SALT LAKE CITY — A federal judge has decided he will not revisit arguments raised in a lawsuit brought by some rural Utah counties and three energy companies over oil and gas leases that were rescinded by Interior Secretary Ken Salazar.
Despite urgings earlier this week by attorneys representing the companies and Uintah, Duchesne and Carbon counties, Judge Dee Benson said Friday he is barred from revisiting issues already presented and any new arguments are "unpermissive."
Mark Ward, who represents the counties, says he will appeal to the 10th Circuit in Denver.
"The district court did not agree or disagree with this argument, but said instead that the argument is not a permissible one to make in a motion to reconsider," Ward said. "We take that to mean we should pursue the arguments on appeal."
The counties and energy companies brought suit against the U.S. Department of Interior after Salazar rescinded 77 controversial oil and gas leases bid on in a December 2008 auction in Salt Lake City.
Salazar said he was pulling the leases because they were located too close to national parks and wilderness areas in Utah and were only offered as the result of rushed "midnight" decision of the Bush administration prior to President Barack Obama taking office.
On Feb. 6, 2009, Salazar sent an internal memo to deputy director Ken Hoffman of the Utah Bureau of Land Management office, directing him to pull the leases.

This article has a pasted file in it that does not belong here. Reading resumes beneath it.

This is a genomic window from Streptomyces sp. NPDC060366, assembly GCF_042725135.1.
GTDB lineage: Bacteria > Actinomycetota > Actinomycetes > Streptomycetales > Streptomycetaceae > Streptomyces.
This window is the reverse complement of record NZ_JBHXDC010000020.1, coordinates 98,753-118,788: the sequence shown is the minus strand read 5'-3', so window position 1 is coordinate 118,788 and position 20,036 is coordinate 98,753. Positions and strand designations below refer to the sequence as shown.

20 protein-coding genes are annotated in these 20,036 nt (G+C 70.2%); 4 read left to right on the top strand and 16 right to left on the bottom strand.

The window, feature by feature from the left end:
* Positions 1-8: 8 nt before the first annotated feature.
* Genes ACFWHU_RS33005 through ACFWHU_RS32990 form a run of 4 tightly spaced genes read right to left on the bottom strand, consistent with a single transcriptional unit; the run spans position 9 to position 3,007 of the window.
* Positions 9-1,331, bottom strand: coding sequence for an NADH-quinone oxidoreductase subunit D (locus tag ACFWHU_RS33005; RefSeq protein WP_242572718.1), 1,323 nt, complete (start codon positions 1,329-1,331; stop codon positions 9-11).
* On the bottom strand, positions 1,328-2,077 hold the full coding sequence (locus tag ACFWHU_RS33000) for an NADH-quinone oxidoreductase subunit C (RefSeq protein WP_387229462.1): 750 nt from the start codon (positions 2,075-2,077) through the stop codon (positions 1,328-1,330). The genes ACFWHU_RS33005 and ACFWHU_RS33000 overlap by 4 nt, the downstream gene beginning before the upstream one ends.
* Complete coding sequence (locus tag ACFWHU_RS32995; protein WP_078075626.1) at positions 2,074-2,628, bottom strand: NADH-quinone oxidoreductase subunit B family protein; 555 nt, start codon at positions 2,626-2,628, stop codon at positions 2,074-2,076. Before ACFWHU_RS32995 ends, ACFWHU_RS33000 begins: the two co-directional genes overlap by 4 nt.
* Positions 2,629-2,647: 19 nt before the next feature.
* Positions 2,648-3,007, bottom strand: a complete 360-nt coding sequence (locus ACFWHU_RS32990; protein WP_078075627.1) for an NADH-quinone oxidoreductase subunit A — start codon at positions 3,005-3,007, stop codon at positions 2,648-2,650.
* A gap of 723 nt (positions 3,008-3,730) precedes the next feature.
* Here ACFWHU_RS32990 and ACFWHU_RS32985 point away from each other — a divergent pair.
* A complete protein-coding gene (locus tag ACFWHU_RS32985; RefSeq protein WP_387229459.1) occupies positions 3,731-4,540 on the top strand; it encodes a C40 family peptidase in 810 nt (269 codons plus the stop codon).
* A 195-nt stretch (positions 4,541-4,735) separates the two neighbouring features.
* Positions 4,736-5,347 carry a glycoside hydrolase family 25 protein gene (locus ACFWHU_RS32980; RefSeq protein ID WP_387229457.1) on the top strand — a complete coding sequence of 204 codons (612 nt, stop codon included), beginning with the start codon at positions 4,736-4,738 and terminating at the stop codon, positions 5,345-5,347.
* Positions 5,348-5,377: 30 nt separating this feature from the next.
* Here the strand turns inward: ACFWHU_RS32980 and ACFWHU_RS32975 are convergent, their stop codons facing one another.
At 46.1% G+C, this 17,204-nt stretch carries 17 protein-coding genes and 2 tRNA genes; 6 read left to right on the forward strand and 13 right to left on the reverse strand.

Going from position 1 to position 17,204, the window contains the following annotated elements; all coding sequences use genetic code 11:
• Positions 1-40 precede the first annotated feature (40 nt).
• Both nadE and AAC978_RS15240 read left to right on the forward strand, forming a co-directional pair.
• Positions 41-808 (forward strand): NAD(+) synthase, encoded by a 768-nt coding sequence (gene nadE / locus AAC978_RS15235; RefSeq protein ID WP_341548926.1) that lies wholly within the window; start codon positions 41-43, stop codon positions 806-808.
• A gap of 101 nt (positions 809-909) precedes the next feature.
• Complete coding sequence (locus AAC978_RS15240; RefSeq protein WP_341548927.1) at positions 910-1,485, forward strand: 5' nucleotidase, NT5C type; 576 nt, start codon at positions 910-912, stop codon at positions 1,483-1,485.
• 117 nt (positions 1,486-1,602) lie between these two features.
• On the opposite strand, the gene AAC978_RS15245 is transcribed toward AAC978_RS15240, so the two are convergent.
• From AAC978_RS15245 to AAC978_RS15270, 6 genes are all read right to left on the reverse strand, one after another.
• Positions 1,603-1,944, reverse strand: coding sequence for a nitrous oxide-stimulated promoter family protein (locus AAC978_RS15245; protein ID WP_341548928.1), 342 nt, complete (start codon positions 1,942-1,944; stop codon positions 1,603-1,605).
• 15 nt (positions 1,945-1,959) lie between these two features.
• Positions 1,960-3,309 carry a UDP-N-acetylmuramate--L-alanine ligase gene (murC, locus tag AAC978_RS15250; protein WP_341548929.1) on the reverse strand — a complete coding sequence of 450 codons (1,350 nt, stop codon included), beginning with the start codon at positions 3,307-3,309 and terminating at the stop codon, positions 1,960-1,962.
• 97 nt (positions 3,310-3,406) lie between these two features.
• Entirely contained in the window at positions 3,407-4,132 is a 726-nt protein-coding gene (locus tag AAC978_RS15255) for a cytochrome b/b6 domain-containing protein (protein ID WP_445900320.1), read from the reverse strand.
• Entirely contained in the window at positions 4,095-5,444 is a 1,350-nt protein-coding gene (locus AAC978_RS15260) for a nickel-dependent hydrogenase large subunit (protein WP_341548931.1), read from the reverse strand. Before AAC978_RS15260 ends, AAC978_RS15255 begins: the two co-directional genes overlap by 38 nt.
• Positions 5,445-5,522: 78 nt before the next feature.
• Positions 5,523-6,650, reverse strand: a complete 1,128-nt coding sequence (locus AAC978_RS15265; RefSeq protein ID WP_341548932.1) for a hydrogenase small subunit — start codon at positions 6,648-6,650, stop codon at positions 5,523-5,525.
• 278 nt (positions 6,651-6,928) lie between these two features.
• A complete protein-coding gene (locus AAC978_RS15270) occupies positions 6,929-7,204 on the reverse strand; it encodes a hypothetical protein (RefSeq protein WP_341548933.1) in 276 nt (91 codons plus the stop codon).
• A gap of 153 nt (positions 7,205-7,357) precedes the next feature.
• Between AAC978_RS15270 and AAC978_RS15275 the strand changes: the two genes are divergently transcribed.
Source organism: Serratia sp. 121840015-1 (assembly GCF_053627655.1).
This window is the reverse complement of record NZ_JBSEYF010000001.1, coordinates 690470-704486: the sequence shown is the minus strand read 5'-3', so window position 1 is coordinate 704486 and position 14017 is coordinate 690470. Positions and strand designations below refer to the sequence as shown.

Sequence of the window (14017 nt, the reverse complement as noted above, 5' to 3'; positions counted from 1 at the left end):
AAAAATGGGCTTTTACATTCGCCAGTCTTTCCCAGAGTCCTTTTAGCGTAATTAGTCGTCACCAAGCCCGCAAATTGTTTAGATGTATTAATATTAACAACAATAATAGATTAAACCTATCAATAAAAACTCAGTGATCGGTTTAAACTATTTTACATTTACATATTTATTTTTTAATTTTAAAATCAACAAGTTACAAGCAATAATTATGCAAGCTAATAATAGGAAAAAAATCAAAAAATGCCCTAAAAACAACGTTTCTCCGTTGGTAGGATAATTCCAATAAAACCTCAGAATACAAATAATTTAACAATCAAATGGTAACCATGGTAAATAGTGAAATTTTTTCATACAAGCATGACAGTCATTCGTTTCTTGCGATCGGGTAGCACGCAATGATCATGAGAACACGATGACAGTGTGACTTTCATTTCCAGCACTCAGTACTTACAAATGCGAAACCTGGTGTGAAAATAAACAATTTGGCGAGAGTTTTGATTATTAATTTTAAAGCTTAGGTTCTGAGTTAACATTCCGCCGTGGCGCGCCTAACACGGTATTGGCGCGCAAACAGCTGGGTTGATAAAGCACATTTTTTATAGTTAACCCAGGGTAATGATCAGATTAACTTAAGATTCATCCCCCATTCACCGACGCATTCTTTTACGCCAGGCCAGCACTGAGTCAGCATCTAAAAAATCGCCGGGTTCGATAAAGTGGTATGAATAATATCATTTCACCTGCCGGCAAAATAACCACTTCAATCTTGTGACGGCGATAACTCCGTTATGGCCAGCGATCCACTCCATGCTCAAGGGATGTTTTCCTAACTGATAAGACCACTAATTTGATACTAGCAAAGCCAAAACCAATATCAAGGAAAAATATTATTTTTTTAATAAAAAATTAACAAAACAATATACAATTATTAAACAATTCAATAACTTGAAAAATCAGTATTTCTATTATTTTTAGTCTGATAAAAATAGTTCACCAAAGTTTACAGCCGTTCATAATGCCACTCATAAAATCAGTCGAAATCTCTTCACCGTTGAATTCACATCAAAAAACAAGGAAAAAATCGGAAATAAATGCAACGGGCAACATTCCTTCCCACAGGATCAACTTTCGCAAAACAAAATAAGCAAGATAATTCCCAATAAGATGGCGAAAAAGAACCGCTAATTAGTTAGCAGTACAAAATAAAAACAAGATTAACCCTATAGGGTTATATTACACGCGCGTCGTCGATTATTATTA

On Feb. 12, Hoffman sent a letter to the successful bidders, informing them of Salazar's decision.
Ward said the suit was brought on May 13, exactly 90 days after Hoffman's letter was sent.
Benson ruled last September that although Salazar's actions were later proven to be wrong and outside his legal authority, the suit could not go forward because it was brought too late. Benson said the time clock started ticking on Feb. 6 when Salazar issued the memo, according to the language in the Mineral Leasing Act.
Ward and attorneys for the energy companies said it was only after Hoffman informed the bidders that the leases were pulled that the actual "decision" of the secretary was in effect and the "hammer came down."
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